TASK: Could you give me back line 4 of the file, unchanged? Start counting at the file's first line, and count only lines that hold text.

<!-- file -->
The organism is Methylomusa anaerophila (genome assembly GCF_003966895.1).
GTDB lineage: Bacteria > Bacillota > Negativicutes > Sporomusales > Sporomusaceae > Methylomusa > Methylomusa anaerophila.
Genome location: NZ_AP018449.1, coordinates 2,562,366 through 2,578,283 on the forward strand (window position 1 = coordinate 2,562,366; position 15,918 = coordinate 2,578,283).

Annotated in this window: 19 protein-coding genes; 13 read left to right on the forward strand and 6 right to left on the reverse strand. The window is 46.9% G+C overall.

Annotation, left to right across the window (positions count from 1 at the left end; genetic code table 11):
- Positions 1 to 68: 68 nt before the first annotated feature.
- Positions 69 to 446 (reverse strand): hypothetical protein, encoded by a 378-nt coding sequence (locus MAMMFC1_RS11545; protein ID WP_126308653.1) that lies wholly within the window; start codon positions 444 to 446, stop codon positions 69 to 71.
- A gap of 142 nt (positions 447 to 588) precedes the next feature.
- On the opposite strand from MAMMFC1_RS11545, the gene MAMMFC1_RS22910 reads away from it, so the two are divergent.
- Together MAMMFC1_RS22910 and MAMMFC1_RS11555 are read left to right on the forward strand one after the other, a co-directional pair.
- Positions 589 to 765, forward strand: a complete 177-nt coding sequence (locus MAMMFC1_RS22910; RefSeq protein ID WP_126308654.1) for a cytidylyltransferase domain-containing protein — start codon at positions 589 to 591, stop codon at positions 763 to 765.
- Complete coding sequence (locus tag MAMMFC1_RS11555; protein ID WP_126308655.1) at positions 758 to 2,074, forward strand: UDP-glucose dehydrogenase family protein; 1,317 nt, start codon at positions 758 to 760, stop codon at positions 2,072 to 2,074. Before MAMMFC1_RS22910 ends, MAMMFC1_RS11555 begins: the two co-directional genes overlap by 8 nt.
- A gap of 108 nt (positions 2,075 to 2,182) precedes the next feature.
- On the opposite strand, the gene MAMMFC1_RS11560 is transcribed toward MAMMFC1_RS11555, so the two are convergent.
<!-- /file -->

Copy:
Annotated in this window: 19 protein-coding genes; 13 read left to right on the forward strand and 6 right to left on the reverse strand. The window is 46.9% G+C overall.